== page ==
It ended last week the 17th Conference of the Parties (CoP17) of the Convention on International Trade in Endangered Species of Wild Fauna and Flora (CITES) in Johannesburg.

This is a very important opportunity for many species, to ensure that laws and regulations are taken against their exploitation, hunting and illegal trade.

The pangolin has reached the strongest possible global protections from trade.

All eight species of this animal have been uplisted from Appendix II – in which they were located since 1994 – to Appendix I. This means that the international commercial trade of pangolins or pangolin parts is officially prohibited. It’s a great victory, because pangolins are the most illegally traded mammal in the world. The vote was unanimous.

The same decision was made for African gray parrots, whose wild population has been decimated by the illegal international trade.

Some good news also for some species of fishes: CITES members voted to include silky shark, thresher shark and devil ray in the Appendix II, in order to allow trade only if it is not detrimental to the survival of the species.


In fact, CITES includes protected species in three lists, called Appendices.

Appendix I is the highest level of international protection. The species included in this list are threatened with extinction and are or may be affected by trade. So commercial trade in wild-caught specimens of these species is illegal.

Appendix II provides a lower level of protection. Here we find species that are not necessarily threatened with extinction, but they are subjected to strict regulation in order to avoid utilization incompatible with the survival of the species in the wild.

Appendix III are species that are listed after one member country has asked other CITES Parties for assistance in controlling trade.

Among the animals who have found protection there are the Barbary macaque, which is the only primate living in Europe. The majority of these primates lives in the Mediterranean area between the Strait of Gibraltar, Morocco and Algeria and its population had already been categorized as endangered species and included in the IUCN Red List since 2008, as the population had suffered a 50% decline over the last 20 years.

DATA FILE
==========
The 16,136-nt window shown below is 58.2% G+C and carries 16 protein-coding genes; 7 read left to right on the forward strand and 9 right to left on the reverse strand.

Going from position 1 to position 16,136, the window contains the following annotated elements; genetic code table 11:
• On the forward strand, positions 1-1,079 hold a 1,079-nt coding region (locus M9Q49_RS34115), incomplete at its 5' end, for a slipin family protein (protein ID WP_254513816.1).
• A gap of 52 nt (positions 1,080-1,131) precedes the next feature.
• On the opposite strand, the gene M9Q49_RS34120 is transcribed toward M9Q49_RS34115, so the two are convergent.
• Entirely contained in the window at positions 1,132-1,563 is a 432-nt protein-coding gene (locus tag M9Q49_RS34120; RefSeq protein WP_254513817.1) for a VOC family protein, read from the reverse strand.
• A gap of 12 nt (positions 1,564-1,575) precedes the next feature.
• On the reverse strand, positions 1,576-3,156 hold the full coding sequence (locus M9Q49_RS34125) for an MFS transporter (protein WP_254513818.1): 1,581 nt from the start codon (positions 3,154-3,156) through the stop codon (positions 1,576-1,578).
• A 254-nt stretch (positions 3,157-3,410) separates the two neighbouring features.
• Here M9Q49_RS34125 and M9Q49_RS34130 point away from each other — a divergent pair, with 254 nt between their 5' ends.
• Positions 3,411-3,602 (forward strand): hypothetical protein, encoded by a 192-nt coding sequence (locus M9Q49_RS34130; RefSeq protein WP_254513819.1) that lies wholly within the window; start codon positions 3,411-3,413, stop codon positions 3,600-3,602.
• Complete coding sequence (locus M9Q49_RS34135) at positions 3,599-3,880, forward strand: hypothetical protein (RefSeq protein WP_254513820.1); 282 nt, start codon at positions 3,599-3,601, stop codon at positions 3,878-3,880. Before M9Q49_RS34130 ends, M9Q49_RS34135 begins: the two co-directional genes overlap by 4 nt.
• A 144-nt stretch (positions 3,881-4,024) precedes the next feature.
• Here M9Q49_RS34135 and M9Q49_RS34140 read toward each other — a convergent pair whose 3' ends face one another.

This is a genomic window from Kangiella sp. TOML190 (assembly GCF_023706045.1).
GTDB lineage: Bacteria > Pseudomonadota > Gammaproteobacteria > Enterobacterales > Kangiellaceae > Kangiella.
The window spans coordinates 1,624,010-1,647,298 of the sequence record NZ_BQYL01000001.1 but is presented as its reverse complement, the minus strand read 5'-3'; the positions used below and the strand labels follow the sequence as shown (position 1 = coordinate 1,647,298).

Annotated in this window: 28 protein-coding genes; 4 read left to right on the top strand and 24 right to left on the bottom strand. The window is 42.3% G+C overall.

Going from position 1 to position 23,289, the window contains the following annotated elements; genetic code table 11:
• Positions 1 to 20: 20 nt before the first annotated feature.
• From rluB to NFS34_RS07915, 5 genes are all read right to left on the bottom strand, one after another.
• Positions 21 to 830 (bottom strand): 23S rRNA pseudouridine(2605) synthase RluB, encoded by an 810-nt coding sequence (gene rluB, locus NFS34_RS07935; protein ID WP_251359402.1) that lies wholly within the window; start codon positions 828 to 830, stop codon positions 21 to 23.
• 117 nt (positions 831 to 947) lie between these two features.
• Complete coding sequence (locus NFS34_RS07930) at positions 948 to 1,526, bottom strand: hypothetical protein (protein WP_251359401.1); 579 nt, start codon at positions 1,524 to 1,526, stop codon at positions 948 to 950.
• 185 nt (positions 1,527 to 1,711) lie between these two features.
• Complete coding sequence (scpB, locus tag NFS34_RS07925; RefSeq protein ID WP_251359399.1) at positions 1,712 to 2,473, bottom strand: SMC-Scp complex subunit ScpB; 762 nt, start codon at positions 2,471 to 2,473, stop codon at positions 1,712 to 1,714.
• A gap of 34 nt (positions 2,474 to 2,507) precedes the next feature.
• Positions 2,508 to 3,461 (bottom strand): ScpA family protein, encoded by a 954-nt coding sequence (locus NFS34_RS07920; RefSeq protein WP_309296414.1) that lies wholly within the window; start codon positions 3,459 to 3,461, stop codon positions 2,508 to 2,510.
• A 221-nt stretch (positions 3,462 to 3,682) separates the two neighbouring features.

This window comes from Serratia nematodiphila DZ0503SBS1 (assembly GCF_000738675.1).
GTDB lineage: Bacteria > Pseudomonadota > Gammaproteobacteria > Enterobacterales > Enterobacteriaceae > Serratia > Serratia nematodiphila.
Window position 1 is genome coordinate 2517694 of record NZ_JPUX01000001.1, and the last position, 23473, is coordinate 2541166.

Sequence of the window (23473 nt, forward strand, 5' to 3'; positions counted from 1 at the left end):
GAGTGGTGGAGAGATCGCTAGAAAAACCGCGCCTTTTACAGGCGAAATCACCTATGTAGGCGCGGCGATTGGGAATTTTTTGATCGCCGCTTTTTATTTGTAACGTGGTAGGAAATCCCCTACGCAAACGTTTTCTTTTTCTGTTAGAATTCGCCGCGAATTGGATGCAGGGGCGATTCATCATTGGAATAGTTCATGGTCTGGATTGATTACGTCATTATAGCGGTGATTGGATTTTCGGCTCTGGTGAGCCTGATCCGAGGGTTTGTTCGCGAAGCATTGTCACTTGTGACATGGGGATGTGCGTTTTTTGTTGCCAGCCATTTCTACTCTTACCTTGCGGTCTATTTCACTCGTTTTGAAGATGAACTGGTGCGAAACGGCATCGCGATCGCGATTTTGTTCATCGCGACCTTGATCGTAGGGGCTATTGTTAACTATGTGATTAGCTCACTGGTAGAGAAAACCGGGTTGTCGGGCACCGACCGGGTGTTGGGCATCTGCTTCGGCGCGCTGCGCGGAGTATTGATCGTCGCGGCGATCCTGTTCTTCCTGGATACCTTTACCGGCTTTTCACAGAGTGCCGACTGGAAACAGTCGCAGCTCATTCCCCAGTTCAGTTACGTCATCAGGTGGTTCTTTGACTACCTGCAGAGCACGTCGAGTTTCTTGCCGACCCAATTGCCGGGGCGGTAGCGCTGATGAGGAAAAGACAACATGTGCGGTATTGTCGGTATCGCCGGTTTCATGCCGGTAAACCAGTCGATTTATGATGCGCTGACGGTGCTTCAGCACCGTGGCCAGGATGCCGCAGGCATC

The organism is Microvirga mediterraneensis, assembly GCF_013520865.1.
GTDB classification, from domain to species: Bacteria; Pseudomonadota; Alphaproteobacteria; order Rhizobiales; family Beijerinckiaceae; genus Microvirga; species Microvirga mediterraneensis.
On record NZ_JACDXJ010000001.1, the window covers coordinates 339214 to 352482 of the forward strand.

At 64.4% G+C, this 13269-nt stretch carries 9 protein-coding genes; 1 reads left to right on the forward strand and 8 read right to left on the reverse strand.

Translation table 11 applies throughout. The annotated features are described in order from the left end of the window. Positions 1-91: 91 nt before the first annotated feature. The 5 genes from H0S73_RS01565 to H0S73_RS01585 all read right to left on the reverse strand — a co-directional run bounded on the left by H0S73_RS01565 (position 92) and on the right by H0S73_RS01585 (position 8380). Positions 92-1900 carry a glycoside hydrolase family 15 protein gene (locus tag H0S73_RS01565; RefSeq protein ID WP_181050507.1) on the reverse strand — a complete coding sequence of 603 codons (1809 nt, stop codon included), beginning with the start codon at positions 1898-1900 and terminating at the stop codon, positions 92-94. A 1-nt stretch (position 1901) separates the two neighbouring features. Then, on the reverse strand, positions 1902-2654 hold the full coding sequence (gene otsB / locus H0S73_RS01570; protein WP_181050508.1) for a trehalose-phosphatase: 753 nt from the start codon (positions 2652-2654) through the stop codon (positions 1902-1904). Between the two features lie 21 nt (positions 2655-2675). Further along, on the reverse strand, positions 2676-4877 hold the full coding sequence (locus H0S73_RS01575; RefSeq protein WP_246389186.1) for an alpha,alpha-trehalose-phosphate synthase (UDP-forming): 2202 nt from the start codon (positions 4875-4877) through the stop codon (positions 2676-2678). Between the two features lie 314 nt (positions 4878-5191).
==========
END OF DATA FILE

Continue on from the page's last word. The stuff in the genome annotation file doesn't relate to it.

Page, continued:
It did not go so well for large African mammals.

For the African lions it has been established an annual export quota for bones and claws to be traded for commercial purposes. The only State that currently trades parts of lions, South Africa, will be bound to report the annual export quota for trade to CITES each year.

However, this marks a starting point, but it is not sufficient to ensure full protection for these animals.

There might be fewer than 20,000 of these lions left in the world. The marginal action they did take will prohibit countries like South Africa, Namibia, Zimbabwe, and Tanzania from selling parts of wild lions, but it won’t prevent trophy hunters from killing lions and shipping them back to the hunter’s home country. Fortunately, for 2016, the United States suspended imports of all lion trophies. The CITES decision also won’t stop the international commercial trade in lion bones from cruel lion farming operations, such as those in South Africa, which offer canned lion hunting, cub petting, and lion walks